• "Reengineering is new, and it has to be done."

    -- Peter F. Drucker

Common Steps when Performing BPR

Project Phases Required For Successful BPR:

Phase 1: Begin Organizational Change

Phase 2: Build the Reengineering Organization

Phase 3: Identify BPR Opportunities

Phase 4: Understand the Existing Process

Phase 5: Reengineer the Process

Phase 6: Blueprint the New Business System

Phase 7: Perform the Transformation

The tasks experts agree upon to successfully perform BPR can be grouped into seven steps, or phases. All successful BPR projects begin with the critical requirement of communication throughout the organization.

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Phase 1: Begin Organizational Change


- Assess the current state of the organization

- Explain the need for change

- Illustrate the desired state

- Create a communications campaign for change

The first step is to take a long, hard look at how the organization operates. The focus of this examination is on the operating procedures and the bottom-line results that are generated by them. The purpose of performing the analysis described below is to determine whether dramatic change by doing BPR is really necessary. It may be that only marginal change (the result of Continuous Process Improvements, Total Quality Management, and other similar programs) is needed -- which would expose the change initiative and the organization to much less risk.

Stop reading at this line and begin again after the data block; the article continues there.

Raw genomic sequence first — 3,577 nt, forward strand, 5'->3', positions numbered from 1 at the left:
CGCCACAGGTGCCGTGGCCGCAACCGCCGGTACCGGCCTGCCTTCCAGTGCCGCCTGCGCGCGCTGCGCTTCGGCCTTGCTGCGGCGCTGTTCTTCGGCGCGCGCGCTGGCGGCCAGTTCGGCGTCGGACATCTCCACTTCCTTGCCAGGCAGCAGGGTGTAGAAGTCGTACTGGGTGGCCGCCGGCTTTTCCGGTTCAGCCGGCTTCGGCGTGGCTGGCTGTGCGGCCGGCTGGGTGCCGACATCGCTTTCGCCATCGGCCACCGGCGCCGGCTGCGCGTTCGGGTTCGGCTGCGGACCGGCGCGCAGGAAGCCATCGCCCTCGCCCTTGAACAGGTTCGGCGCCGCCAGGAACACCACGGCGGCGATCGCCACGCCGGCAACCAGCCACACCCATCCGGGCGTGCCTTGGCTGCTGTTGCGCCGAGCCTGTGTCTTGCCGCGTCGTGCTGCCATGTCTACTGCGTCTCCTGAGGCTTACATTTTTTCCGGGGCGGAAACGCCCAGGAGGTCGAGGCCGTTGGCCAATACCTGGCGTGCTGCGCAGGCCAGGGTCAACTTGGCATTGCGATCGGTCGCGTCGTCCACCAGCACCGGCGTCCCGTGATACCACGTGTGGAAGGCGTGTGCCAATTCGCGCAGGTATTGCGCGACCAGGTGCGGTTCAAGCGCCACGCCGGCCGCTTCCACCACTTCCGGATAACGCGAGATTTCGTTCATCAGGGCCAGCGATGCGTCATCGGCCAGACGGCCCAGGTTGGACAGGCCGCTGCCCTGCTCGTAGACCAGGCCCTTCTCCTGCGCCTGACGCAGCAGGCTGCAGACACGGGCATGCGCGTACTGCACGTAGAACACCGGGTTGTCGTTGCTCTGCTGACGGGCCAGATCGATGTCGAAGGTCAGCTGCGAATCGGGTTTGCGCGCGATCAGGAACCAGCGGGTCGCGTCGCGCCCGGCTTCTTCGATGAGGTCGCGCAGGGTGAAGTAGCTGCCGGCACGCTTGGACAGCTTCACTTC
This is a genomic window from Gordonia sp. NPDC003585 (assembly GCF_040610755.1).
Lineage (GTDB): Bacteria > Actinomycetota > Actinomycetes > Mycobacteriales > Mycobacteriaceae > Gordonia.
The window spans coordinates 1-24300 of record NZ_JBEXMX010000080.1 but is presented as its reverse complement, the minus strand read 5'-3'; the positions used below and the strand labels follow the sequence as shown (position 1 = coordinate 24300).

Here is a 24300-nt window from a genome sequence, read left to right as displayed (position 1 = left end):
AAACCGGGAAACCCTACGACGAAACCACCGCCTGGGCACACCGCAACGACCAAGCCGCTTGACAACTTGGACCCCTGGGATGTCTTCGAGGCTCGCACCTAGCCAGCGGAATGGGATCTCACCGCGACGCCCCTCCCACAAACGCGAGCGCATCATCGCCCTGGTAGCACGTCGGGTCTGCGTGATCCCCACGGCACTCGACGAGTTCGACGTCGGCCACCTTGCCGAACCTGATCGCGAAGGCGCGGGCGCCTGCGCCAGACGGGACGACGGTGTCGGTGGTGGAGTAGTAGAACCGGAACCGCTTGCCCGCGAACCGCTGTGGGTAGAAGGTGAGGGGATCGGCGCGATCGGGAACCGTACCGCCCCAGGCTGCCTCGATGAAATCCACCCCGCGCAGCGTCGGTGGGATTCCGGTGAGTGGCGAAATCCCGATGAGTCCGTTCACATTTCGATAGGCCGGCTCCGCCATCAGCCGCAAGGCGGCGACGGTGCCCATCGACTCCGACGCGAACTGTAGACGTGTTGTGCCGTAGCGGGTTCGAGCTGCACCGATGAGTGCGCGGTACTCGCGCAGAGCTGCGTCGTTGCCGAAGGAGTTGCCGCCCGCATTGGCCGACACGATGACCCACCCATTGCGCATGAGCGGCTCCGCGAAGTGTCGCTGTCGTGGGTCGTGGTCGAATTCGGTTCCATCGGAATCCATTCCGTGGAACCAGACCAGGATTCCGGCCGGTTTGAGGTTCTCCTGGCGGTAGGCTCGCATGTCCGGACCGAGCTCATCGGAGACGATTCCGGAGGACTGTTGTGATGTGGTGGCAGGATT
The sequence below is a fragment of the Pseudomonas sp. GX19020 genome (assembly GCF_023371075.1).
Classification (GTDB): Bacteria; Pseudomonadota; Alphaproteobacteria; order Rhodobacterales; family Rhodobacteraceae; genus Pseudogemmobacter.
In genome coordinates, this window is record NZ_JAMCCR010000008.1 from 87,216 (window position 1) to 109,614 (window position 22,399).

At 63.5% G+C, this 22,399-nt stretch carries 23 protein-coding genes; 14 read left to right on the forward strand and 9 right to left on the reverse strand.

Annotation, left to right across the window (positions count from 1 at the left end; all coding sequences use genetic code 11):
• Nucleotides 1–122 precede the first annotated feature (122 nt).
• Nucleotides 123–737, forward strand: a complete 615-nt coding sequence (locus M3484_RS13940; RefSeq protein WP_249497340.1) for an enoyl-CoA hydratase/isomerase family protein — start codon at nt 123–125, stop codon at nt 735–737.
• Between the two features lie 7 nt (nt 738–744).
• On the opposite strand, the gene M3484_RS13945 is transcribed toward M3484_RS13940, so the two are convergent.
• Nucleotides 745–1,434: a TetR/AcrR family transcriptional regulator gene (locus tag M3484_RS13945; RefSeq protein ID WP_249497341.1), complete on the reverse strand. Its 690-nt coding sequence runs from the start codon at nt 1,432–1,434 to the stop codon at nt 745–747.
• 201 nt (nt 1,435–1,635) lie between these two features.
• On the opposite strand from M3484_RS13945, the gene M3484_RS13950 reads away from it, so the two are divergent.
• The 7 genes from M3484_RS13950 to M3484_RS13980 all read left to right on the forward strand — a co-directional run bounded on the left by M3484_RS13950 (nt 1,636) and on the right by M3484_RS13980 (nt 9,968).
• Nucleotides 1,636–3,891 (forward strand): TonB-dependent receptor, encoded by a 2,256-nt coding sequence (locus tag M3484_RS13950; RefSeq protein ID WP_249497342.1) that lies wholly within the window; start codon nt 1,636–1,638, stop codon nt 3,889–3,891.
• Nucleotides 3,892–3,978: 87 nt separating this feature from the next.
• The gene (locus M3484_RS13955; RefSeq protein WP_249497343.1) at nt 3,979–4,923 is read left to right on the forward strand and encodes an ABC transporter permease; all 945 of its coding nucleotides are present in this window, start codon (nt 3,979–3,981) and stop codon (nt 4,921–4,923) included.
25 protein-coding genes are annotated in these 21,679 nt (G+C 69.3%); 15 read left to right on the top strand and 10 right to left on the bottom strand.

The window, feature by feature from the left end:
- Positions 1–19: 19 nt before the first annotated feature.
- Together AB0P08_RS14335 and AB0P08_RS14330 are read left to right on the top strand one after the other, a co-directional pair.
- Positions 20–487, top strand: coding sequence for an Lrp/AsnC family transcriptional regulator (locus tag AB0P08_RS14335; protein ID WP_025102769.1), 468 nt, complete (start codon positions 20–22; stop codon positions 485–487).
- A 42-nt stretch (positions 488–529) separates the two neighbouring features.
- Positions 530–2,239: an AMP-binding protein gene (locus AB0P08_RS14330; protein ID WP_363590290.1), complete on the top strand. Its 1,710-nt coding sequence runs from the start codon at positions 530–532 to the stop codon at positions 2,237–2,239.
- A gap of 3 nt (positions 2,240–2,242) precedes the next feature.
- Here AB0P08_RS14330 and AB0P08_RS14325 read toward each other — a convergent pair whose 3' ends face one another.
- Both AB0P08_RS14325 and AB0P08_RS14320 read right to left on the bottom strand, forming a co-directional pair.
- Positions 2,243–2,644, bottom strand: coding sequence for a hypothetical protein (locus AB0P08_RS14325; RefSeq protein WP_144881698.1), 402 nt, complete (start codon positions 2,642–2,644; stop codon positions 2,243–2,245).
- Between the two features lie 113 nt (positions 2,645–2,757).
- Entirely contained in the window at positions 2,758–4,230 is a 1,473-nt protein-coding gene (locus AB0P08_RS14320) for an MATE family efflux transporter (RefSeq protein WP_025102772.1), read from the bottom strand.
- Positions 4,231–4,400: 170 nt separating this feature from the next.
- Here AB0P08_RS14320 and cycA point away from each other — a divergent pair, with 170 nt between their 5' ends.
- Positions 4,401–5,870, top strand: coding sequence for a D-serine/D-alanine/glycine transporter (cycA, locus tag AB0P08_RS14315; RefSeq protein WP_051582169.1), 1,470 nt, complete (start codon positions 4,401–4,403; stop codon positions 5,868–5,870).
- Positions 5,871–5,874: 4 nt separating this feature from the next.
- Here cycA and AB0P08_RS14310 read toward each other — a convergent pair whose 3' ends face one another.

Aspects of the business that need to be evaluated are: how things are currently done, what changes may be occurring, and what new circumstances exist in our business environment. Next, a look at how certain operating procedures within the organization have caused or will cause irreparable damage to the company’s livelihood. What is the source of the organization’s concern? Maybe the demands of the marketplace are shifting. Perhaps competitors have made significant advancements in products and services. Regardless of the reasons, it should be clear whether or not the organization, in its current state, is able to meet the needs of the markets it serves. The consequences of inaction should be identified and well understood. In most cases, these consequences are the loss of jobs by shutting down portions of the business, or perhaps the entire business. Finally, the proper future direction of the organization should be decided. The future "vision" of how the business must operate will serve as a clear and concise guide with measurable goals for employees to focus on.

If an organization wishes to change the way it operates, it must turn to its people to make it happen. People are the agents of change. Creating business plans and strategies are important, but they are only tools to guide the actions of people.